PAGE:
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How does buying back stock affect a company's credit spread? Would it cause it to get smaller? Any clarification would be appreciated.

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  • $\begingroup$ isn't that a very individual thing. In my opinion that would depend on the company in general. Or are you looking for some mathematical model ? $\endgroup$ – Probilitator Feb 24 '14 at 8:22
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All else being equal, buying back stock would cause a company's credit spread to widen (increase). This is because a share buyback involves shrinking the firm's assets (spending cash to buy back the stock) and shrinking equity/retained earnings, while leaving the liabilities unchanged (or increasing them in the case of a leveraged buy back). This is an increase in leverage, which would leave the firm more exposed to bankruptcy (and hence credit risk).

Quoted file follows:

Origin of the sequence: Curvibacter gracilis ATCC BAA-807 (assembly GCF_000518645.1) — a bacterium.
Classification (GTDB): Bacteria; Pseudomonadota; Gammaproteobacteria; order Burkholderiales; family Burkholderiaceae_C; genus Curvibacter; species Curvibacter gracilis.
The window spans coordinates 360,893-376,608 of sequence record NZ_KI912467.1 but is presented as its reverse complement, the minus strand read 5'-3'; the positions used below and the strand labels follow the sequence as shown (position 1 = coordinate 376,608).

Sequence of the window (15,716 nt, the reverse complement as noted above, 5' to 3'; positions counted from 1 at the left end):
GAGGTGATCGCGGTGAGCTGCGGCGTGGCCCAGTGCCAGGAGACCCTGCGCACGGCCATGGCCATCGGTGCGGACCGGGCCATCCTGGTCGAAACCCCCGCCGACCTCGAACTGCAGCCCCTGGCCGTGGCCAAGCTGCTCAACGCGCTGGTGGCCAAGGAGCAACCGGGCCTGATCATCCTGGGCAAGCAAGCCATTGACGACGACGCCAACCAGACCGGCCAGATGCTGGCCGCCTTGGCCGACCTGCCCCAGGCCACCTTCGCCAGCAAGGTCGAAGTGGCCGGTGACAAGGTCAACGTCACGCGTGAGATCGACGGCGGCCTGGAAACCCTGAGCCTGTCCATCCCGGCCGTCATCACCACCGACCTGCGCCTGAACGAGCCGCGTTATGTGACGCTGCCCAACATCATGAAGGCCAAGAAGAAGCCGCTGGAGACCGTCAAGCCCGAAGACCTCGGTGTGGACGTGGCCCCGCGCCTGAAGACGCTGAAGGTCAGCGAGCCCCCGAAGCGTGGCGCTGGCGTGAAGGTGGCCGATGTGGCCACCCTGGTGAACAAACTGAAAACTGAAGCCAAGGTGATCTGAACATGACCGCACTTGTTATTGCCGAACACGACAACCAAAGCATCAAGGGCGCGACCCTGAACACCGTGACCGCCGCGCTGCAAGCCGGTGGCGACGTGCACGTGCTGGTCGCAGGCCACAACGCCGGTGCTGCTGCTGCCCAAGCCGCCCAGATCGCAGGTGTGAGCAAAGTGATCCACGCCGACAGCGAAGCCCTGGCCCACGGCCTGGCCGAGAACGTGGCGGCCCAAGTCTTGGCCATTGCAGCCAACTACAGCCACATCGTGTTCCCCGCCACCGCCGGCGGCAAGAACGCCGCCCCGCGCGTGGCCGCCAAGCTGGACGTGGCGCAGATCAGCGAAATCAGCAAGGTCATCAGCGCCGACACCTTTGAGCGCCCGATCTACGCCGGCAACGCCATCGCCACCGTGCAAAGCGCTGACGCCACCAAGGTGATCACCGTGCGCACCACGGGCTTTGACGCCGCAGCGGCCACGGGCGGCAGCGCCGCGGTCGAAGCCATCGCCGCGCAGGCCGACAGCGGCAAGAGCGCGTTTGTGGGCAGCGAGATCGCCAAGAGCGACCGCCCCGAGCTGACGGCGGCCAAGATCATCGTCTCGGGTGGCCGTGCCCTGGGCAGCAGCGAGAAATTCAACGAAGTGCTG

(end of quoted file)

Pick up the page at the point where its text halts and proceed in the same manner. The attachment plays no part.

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    $\begingroup$ Worth noting: dividends have the same effect. (Stock buybacks are often considered to be in lieu of dividends since the tax consequences are better). $\endgroup$ – Brian B Feb 24 '14 at 19:54

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